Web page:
Book Review: The Doll: The Lost Short Stories by Daphne duMaurier

Title: The Doll: The Lost Short Stories
Author: Daphne duMaurier
Genre: Short fiction
Publisher: Harper
Rating: 3 out of 5 stars
Source: Print copy from the publisher for tour with TLC Book Tours
First line: Nearly a hundred miles west of the Scillies, far from the main track of ships, lies the small, rocky island of St. Hilda’s.

Back cover blurb: Before she wrote Rebecca, the novel that would cement her reputation as a twentieth-century literary giant, a young Daphne du Maurier penned short fiction in which she explored the images, themes, and concerns that informed her later work. Originally published in periodicals during the early 1930s, many of these stories never found their way into print again…until now.

Tales of human frailty and obsession, and of romance gone tragically awry, the thirteen stories in The Doll showcase an exciting budding talent before she went on to write one of the most beloved novels of all time. In these pages, a waterlogged notebook washes ashore revealing a dark story of jealousy and obsession, a vicar coaches a young couple divided by class issues, and an older man falls perilously in love with a much younger woman – with each tale demonstrating du Maurier’s extraordinary storytelling gifts and her deep understanding of human nature.

Daphne du Maurier is a brilliant writer, and these stories definitely showcase this talent. However, the main impression I was left after finishing was that she has a very poor opinion of romantic relationships. Actually, I don’t think she liked people in general! If there was a cohesive theme in this collection, it was that true love doesn’t ever work out the way you expect, that people are manipulative and petty and unfaithful, and that romance is not really worth a person’s time.

That said, I don’t regret having read this collection, because it makes me want to read Rebecca again – it’s been a long time. And there were a couple of stories that I enjoyed: “Frustration,” in which a honeymooning couple is repeatedly foiled in their attempts to consummate their union; and “Week-End,” in which a couple madly in love on Friday afternoon can’t stand each other by Sunday night.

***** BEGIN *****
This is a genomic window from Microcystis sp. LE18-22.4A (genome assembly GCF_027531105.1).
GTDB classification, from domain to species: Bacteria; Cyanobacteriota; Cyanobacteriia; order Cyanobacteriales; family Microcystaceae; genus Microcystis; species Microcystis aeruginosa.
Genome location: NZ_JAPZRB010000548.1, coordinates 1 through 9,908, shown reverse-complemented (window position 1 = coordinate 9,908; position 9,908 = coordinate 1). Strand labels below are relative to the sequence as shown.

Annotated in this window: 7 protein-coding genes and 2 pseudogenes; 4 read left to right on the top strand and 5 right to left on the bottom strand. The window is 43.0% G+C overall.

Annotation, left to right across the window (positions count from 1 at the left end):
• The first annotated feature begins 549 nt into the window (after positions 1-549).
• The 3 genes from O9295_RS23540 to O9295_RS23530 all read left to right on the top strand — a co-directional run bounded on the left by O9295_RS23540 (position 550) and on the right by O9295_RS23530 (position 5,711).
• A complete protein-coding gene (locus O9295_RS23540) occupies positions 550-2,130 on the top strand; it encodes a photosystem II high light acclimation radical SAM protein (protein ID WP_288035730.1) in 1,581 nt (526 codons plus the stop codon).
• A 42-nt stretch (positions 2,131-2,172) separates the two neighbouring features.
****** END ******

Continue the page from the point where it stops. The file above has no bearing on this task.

I think I would have enjoyed these stories more if I had sampled it slowly – dipping in and out, reading one at a time. Then I wouldn’t have experienced such a steady dose of cynicism and darkness. Because this is du Maurier, I still rated the book three stars, as you simply can’t ignore how beautifully she puts words together.

This entry was posted in short stories and tagged . Bookmark the permalink.

15 Responses to Book Review: The Doll: The Lost Short Stories by Daphne duMaurier

  1. Sandy
    Twitter: youvegottaread

    I think you are right on. I’ve never read a single thing that suggests she believes that relationships can be healthy or lasting! I don’t know if you follow Raych, but she did her thesis on Du Maurier, and there was definitely some less than palatable early works.

  2. Kailana says:

    Yes, I have heard that du Maurier was never very trusting of relationships. I don’t think she had a happy marriage herself. It stands to reason it will turn up in her writing. So, I guess if anything the collection is slightly about her.

  3. Grand Old Movies
    Twitter: GrandOldMovies

    Thanks for your informative post. I admire DuMaurier’s writing and will definitely look up this book, which I hadn’t heard of before.

  4. bermudaonion (Kathy)
    Twitter: bermudaonion

    That doesn’t sound like a book to read during the holidays!

  5. Trisha
    Twitter: Trish422

    I have this on my wish list because of Rebecca. I just adored that novel so very much.

  6. Pingback: Daphne du Maurier, author of The Doll, on tour November/December | TLC Book Tours

  7. I know what you mean about reading too much about a depressing theme in one sitting – sounds like these stories are meant to be read in small doses.

    Thanks for sharing your thoughts on this collection for the tour!

  8. Pingback: First lines of 2011 | BOOKS AND MOVIES

  9. Pingback: The Sunday Salon – January 1, 2012 – Happy New Year! | BOOKS AND MOVIES